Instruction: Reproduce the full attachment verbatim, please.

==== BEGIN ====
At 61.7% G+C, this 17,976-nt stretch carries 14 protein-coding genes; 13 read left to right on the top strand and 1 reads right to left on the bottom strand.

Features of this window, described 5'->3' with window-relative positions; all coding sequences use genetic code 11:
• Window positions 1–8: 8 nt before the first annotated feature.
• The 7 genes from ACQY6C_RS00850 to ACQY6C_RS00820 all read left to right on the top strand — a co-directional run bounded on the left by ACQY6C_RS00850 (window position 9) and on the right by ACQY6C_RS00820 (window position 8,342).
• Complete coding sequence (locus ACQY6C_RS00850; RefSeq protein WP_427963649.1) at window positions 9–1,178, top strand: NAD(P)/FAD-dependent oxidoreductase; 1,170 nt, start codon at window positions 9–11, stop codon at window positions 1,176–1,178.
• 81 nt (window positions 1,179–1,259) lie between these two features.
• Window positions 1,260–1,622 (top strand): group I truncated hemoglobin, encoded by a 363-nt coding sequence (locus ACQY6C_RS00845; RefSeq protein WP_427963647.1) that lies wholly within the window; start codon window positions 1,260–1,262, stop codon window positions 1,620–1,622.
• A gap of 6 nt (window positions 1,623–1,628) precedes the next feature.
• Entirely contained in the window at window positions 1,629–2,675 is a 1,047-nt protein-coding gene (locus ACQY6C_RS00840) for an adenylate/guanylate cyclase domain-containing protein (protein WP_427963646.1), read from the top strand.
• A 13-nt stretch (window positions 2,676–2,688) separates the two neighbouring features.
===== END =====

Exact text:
At 61.7% G+C, this 17,976-nt stretch carries 14 protein-coding genes; 13 read left to right on the top strand and 1 reads right to left on the bottom strand.

Features of this window, described 5'->3' with window-relative positions; all coding sequences use genetic code 11:
• Window positions 1–8: 8 nt before the first annotated feature.
• The 7 genes from ACQY6C_RS00850 to ACQY6C_RS00820 all read left to right on the top strand — a co-directional run bounded on the left by ACQY6C_RS00850 (window position 9) and on the right by ACQY6C_RS00820 (window position 8,342).
• Complete coding sequence (locus ACQY6C_RS00850; RefSeq protein WP_427963649.1) at window positions 9–1,178, top strand: NAD(P)/FAD-dependent oxidoreductase; 1,170 nt, start codon at window positions 9–11, stop codon at window positions 1,176–1,178.
• 81 nt (window positions 1,179–1,259) lie between these two features.
• Window positions 1,260–1,622 (top strand): group I truncated hemoglobin, encoded by a 363-nt coding sequence (locus ACQY6C_RS00845; RefSeq protein WP_427963647.1) that lies wholly within the window; start codon window positions 1,260–1,262, stop codon window positions 1,620–1,622.
• A gap of 6 nt (window positions 1,623–1,628) precedes the next feature.
• Entirely contained in the window at window positions 1,629–2,675 is a 1,047-nt protein-coding gene (locus ACQY6C_RS00840) for an adenylate/guanylate cyclase domain-containing protein (protein WP_427963646.1), read from the top strand.
• A 13-nt stretch (window positions 2,676–2,688) separates the two neighbouring features.